DNA is replicated during interphase, the phase of the cell cycle that precedes the four stages of mitosis: anaphase, prophase, prometaphase and telophase. According to CyberBridge, a life sciences website maintained by Harvard University, DNA replication occurs during the S phase of interphase.
Cells spend 90 percent of their time in interphase, during which the cell grows, produces proteins, replicates DNA and prepares for mitosis. As with the remainder of the cell cycle, these processes occur in stages, not all at once. Interphase is divided into three main stages: G1, S and G2. During the S phase of interphase, which follows G1, all of the chromosomes are replicated. After replication, each cell now consists of two sister chromatids.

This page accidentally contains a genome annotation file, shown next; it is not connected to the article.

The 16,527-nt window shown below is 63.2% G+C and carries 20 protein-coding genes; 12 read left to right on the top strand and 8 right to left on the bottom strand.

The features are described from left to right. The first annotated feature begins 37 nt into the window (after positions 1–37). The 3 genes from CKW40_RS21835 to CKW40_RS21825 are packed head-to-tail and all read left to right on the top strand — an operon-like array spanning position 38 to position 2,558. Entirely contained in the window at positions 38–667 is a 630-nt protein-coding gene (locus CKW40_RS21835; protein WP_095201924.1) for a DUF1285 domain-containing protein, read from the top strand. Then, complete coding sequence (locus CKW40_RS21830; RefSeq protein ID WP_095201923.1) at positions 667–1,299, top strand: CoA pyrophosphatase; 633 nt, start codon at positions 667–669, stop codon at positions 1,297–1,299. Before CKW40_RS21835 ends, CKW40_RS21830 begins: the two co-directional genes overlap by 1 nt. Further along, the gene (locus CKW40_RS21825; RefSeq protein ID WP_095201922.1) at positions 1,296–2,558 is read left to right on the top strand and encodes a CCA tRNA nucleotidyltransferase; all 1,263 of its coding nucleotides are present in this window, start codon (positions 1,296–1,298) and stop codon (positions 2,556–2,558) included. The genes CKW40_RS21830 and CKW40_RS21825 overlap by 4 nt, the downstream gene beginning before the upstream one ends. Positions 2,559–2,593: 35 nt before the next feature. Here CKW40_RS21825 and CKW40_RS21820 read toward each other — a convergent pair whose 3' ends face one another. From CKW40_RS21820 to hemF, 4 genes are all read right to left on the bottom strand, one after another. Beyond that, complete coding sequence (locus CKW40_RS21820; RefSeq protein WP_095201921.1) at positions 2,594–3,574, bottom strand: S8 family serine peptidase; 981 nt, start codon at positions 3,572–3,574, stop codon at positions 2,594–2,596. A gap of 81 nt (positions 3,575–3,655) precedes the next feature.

Although the actual amount of DNA doubles, its ploidy, the chromosome count, remains the same. Human cells remain diploid after replication, which means they maintain a count of 46 chromosomes. In other words, the number of chromatids doubles during replication. However, the number of chromosomes and centromeres remains unchanged.
After replication, interphase continues into its G2 phase, which synthesizes proteins. The cell then into the remainder of the cell cycle or into G0. According to CyberBridge, G0 is a stage of interphase for non-replicating cells in which the cells remain dormant until new cells are needed.